Thomas Penrose's Bamboo Fly Rod Pages

Selecting and Preparing Tonkin Cane in China

With Andy Royer (Importer of Cane for Fly Rod Making)

(All Images this Page Courtesy of Andy Royer)

Andy Royer: Phone:(206) 422-2563.

Address: The Bamboo Broker PO Box 491 Vashon, WA 98070


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A grove of Tonkin cane on a Chinese hillside.

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Muddy trails such as this are what constitute roads in this region of China. Tonkin cane grows alongside.

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The vast majority (probably more than 99%) of each year's harvest of Tonkin cane will end up being made into items other than split cane fly rods, such as this bench.


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The newly harvested Tonkin is often covered with blemishes such as lichens and moss. These are stripped from the poles using sand.

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A freshly cleaned culm next to one that has had its chlorophyll bleached by the sun.

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Andy Royer is shown here stacking poles to be bleached in the sunlight. The poles surrounding him are others that he selected for U.S. import on his trip to China during the Summer of 1997.


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Exposed to the sun for several days, the poles in this stack still have a few green patches.

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As the poles are cut to length, Andy grades each one in terms of quality and sorts it accordingly.

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The extensive water damage and high probability of a moldy interior will cause poles such as these to be rejected.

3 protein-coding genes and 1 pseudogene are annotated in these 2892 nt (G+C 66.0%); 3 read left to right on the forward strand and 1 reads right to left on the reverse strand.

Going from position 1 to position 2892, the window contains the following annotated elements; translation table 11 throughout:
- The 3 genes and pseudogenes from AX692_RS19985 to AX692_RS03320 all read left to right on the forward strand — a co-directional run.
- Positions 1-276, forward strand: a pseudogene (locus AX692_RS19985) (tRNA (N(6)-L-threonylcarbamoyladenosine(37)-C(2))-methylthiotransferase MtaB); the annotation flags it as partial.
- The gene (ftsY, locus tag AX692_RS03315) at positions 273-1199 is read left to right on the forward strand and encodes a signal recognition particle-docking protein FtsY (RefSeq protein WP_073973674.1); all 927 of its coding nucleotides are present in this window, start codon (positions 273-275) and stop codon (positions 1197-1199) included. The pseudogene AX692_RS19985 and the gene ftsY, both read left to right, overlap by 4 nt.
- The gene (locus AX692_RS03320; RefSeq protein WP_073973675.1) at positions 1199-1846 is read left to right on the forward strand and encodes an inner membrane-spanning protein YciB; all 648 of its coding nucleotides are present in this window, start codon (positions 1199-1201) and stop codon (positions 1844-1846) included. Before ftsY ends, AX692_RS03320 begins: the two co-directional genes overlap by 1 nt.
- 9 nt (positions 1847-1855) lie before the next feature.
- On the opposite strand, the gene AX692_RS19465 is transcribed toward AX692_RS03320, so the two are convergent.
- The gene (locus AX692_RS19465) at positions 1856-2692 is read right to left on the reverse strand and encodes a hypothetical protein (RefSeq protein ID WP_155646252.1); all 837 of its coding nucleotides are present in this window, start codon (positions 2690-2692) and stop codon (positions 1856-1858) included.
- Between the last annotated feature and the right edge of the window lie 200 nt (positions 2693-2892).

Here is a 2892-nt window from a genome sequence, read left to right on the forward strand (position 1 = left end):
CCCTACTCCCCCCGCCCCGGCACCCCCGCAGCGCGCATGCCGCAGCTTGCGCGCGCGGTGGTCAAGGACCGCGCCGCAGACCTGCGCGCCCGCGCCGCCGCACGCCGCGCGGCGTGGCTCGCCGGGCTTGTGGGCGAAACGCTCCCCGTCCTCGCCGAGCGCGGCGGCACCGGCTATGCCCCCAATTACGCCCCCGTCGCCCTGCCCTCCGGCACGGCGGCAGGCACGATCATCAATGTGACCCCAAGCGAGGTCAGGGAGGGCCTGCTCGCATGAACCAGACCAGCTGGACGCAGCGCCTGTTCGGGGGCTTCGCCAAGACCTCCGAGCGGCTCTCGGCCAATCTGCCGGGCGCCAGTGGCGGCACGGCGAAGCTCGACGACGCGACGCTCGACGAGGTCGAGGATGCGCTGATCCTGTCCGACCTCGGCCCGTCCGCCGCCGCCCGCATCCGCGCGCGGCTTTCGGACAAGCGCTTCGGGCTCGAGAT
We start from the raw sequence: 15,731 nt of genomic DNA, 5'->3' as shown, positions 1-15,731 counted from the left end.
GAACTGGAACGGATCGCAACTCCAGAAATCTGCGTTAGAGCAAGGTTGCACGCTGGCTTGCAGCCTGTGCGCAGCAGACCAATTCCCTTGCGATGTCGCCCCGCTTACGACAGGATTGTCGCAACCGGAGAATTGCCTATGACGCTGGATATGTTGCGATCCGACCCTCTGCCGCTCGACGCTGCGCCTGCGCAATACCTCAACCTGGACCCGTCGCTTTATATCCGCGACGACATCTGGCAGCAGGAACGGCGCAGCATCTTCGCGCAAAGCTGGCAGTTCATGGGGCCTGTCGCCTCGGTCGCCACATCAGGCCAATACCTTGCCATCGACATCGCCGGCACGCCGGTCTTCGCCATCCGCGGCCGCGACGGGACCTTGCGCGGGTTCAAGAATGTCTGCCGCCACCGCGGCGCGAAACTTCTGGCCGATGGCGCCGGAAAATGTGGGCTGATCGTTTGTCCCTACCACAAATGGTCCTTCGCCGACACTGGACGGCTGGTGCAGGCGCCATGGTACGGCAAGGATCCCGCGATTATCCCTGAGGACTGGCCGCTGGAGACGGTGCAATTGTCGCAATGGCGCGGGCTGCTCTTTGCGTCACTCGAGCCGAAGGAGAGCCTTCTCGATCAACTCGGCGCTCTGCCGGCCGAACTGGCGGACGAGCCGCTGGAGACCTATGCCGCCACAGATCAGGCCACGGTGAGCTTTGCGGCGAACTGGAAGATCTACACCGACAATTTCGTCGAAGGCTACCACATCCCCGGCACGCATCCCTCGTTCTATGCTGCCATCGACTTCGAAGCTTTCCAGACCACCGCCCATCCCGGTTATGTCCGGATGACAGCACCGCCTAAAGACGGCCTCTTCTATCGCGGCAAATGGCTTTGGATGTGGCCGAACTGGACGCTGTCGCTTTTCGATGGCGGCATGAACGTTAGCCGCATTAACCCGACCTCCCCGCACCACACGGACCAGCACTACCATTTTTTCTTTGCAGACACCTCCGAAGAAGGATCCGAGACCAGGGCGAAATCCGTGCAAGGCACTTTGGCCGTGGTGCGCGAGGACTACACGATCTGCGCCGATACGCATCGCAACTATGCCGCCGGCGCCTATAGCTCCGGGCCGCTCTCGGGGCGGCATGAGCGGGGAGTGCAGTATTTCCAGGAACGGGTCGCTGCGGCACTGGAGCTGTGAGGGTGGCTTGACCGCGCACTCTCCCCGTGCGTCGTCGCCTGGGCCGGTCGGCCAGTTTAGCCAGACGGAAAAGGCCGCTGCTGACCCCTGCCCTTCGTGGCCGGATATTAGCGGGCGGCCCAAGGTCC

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These watermarks will cause this otherwise sound pole to be classified as a "B" grade culm.

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This image shows some of the culms that Andy selected as being free from blemishes and parasite damage.


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Culms of Tonkin cane in a warehouse being sorted and wrapped for shipment.

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In this image Andy is numbering the individual bundles of cane.

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How the native Chinese use cane for fishing. The bent poles support a net that will be lifted out of the water when the man pulls the line he is holding in his hand. With luck there will be fish for dinner.



Andy Royer: Phone/Fax:(206) 463-1273

Address: The Bamboo Broker PO Box 491 Vashon, WA 98070

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Making a Split-Cane Fly Rod

Making Bamboo Planing Forms

Making Bamboo Planing Forms using Lawrence Waldron's Layout

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Determining Ferrule Positioning on a 2 Piece Fly Rod

Determining Ferrule Positioning on a 3 Piece Fly Rod

Turning Cork Grips with a Hand Drill

All images this page ŠAndy Royer 1997

All text ŠThomas Penrose 1997